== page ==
Water, Air, and Soil Pollution 136: 1131, 2002. 2002 Kluwer Academic Publishers. Printed in the Netherlands.

  • 12 T. McGOVERN ET AL.

    Several methods have been developed for the installation of permeable treat-ment walls (Eykholt and Sivavec, 1995; Steimle, 1995). The majority of experiencewith installation of these walls is with relatively shallow emplacements (

  • DESIGN, CONSTRUCTION AND OPERATION OF A FUNNEL AND GATE 13

    previously been observed with peat used to remove dissolved and free phase andpetroleum hydrocarbons from water (Stehmeier, 1989). In addition, contaminantrelease or resolubilisation may occur.

    The funnel and gate system is an application of a permeable reactive barrierfor in situ treatment of dissolved phase contamination (Starr and Cherry, 1994).Such systems consist of low hydraulic conductivity cut-off walls (e.g. 1 106 cms1) with one or more gaps that contain permeable reaction zones. Cutoff walls(the funnel) modify flow patterns so that groundwater primarily flows through highconductivity gaps (the gates). The type of cutoff walls most likely to be used in cur-rent practice are slurry walls, sheet piles, or soil admixtures applied by soil mixingor jet grouting. At the current time there are relatively few published reports on thefull-scale design and operation of funnel and gate systems and related systems fordissolved phase petroleum hydrocarbons (Bowles et al., 2000; Schad and Schulze,2000) with even fewer reporting the use of peat (Kao and Wang, 2000). The currentarticle presents the findings of a case study on the use of a funnel and gate systemin Australia.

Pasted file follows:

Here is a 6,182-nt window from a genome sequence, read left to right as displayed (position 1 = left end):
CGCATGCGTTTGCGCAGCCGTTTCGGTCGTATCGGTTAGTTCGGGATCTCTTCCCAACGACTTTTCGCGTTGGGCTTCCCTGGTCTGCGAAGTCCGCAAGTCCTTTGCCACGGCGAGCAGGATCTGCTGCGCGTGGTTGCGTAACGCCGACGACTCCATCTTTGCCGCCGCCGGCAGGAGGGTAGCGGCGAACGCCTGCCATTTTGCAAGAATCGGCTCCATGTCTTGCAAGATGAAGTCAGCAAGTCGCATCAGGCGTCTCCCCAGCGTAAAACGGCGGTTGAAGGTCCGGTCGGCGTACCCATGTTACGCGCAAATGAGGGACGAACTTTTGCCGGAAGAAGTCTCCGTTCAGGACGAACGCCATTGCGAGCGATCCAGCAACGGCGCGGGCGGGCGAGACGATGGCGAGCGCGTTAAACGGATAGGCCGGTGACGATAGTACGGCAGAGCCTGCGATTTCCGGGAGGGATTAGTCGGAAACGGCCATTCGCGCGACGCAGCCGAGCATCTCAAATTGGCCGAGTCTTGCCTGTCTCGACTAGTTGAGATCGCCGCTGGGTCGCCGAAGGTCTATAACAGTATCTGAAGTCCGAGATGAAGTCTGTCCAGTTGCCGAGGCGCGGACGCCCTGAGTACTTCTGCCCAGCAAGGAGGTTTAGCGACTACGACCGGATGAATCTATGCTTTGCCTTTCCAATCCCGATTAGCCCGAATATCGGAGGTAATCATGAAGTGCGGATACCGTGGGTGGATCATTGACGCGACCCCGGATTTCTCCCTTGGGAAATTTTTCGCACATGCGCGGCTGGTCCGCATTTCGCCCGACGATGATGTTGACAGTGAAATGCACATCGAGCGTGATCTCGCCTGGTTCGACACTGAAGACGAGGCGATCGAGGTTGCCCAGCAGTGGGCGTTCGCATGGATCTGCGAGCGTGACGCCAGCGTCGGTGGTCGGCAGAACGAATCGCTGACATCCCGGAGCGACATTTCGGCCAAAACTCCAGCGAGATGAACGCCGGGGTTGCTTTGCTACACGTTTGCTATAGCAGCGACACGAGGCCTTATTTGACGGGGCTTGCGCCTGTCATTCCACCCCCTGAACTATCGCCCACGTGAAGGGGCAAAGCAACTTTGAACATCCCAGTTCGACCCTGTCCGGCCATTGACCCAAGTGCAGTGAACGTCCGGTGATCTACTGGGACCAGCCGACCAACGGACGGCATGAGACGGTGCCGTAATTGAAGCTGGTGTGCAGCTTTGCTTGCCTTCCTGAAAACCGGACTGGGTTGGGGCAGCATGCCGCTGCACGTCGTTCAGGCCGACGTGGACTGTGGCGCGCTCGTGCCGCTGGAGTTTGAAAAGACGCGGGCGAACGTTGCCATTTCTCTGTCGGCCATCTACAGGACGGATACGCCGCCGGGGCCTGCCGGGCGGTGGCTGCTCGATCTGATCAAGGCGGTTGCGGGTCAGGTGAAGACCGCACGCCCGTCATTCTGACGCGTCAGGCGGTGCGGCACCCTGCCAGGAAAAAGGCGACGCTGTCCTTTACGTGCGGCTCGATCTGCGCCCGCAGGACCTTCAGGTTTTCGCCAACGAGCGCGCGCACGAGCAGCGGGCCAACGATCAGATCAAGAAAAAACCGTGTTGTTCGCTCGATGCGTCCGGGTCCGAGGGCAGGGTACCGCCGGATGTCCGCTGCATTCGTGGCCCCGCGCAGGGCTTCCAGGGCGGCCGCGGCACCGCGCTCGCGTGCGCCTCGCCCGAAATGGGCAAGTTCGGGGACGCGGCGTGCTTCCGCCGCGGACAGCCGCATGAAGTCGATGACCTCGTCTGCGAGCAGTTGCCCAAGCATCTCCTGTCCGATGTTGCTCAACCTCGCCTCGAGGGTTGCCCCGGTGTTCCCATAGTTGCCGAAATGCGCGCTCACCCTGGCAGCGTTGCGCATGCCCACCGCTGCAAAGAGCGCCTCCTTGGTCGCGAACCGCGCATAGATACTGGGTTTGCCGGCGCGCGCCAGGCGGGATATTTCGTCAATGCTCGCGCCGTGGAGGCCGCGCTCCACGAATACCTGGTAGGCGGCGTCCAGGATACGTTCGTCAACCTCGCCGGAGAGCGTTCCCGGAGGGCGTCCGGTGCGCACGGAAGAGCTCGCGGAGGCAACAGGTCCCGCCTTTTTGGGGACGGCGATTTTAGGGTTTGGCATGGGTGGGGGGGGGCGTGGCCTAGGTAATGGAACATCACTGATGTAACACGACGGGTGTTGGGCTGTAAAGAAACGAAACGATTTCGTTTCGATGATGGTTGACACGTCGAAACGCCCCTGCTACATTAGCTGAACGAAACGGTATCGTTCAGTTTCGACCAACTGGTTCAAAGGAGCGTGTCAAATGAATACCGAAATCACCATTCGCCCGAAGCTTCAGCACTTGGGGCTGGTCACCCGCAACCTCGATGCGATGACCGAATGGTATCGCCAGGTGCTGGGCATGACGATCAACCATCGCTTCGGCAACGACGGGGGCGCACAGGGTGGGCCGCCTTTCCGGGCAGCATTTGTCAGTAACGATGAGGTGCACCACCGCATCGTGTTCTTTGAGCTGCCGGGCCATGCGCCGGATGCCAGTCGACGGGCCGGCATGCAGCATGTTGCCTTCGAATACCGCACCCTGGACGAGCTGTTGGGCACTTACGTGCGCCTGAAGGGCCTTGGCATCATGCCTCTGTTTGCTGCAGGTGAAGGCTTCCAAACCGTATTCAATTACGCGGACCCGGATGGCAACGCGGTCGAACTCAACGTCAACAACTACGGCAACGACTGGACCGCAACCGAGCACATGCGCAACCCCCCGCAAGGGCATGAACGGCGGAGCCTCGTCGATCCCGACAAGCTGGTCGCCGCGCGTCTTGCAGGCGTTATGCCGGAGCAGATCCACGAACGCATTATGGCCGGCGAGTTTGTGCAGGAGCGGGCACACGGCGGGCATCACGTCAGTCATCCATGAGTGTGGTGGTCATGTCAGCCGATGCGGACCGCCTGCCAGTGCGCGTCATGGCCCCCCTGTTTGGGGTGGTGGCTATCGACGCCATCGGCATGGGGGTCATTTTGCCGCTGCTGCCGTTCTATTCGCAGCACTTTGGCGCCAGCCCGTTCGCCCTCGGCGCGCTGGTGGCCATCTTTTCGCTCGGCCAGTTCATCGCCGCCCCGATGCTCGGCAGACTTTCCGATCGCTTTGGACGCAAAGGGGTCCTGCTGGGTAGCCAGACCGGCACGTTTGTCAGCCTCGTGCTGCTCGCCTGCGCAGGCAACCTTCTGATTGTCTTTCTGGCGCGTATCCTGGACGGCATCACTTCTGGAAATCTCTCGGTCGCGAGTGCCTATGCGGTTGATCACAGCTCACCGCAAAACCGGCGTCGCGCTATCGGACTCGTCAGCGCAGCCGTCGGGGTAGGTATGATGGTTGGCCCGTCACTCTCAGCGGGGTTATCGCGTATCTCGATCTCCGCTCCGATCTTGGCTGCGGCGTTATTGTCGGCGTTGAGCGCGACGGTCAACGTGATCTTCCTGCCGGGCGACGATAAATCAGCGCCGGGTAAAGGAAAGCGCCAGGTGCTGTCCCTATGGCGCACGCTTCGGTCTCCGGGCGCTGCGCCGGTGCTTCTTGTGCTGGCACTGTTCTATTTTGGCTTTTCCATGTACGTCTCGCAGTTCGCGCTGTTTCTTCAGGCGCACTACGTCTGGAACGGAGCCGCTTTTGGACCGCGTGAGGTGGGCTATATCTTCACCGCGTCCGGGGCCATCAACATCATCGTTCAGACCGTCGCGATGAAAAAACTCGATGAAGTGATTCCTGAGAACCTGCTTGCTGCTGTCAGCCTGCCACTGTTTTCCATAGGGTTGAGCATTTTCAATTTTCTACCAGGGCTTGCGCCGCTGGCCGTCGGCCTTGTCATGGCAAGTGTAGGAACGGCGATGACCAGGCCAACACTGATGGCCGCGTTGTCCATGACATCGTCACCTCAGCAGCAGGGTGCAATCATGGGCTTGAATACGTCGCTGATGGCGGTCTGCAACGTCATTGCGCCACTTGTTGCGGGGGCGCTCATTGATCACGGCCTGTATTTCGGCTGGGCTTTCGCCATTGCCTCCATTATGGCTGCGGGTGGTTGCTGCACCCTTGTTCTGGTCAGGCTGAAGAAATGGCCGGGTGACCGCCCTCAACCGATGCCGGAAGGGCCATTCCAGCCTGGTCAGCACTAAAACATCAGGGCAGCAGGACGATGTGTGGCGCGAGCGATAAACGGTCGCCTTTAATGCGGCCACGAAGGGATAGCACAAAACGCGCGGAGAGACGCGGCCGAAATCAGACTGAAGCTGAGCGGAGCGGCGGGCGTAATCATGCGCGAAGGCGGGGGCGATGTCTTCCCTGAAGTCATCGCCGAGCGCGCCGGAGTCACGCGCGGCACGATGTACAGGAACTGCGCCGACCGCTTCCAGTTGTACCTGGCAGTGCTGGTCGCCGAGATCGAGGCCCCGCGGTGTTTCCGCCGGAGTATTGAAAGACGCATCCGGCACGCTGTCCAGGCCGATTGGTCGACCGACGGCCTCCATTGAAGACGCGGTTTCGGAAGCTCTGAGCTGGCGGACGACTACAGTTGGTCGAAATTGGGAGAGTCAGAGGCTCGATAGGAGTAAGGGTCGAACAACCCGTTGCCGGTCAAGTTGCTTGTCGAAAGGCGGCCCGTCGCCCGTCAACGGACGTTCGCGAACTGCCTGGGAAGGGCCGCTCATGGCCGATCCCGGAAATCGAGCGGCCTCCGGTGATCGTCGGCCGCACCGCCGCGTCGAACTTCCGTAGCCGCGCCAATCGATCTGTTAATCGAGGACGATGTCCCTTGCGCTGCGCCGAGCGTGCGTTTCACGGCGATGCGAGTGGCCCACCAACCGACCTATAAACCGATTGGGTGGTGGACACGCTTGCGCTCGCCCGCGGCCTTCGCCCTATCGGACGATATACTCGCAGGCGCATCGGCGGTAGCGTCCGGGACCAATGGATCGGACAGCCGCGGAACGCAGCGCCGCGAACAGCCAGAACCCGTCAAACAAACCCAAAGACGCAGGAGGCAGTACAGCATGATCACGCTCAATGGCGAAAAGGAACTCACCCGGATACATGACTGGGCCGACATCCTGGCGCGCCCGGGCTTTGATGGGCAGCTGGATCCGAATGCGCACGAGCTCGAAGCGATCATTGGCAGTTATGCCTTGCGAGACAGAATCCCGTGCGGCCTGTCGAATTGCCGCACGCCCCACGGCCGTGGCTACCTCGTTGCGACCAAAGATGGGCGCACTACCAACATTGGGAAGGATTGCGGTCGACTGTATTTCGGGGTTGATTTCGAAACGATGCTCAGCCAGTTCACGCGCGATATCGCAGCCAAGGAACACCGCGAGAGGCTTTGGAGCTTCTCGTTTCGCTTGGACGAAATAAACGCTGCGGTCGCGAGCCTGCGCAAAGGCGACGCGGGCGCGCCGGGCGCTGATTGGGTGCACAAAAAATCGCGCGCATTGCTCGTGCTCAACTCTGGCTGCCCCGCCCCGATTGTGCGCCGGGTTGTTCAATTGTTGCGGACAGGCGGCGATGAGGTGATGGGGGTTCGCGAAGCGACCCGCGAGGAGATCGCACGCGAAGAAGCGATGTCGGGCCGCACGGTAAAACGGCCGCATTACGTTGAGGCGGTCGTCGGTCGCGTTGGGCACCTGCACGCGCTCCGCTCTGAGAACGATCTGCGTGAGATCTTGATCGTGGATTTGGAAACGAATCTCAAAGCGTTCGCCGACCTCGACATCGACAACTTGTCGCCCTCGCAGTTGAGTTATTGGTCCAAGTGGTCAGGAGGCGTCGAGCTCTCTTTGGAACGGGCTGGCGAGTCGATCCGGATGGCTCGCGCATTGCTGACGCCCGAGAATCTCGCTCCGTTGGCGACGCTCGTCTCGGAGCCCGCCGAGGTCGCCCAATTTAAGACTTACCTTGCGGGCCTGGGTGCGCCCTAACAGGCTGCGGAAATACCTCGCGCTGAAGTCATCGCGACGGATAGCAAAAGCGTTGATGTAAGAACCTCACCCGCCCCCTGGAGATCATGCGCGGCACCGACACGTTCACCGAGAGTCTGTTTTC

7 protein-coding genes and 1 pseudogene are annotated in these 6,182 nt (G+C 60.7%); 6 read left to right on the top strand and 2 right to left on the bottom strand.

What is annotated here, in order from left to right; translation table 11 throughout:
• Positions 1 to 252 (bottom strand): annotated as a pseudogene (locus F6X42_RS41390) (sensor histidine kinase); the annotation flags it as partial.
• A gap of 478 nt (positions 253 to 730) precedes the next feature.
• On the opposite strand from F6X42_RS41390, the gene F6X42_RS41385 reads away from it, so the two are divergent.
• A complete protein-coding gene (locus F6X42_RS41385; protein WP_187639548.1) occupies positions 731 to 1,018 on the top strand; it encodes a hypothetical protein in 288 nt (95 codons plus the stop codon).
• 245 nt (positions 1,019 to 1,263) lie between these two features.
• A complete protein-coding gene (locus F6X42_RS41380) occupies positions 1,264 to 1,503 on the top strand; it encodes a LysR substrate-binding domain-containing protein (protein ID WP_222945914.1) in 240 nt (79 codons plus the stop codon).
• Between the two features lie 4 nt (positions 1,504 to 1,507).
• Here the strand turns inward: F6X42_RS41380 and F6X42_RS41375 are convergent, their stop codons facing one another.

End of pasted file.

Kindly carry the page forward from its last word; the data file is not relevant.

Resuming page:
2. Background

    A white spirit petroleum hydrocarbon spill occurred at a factory facility in SouthEastern Australia in December 1997. This volatile petroleum hydrocarbon wasused routinely as a solvent at the facility (Table I). A leaking underground storagetank (UST) caused a quantity of the white spirit (20003000 L) to leak throughthe scoria fill material in which the UST was located, into the soil of the upperembankment at the rear of the facility. A quantity of the white spirit emerged atthe base of the slope, discharging into a spoon drain, and then via a culvert, flowedinto the nearby river. A proportion of the leaked white spirit was absorbed by thesoil in the embankment and an amount entered the groundwater underlying the site(Figures 1 and 2).

    3. Study Objective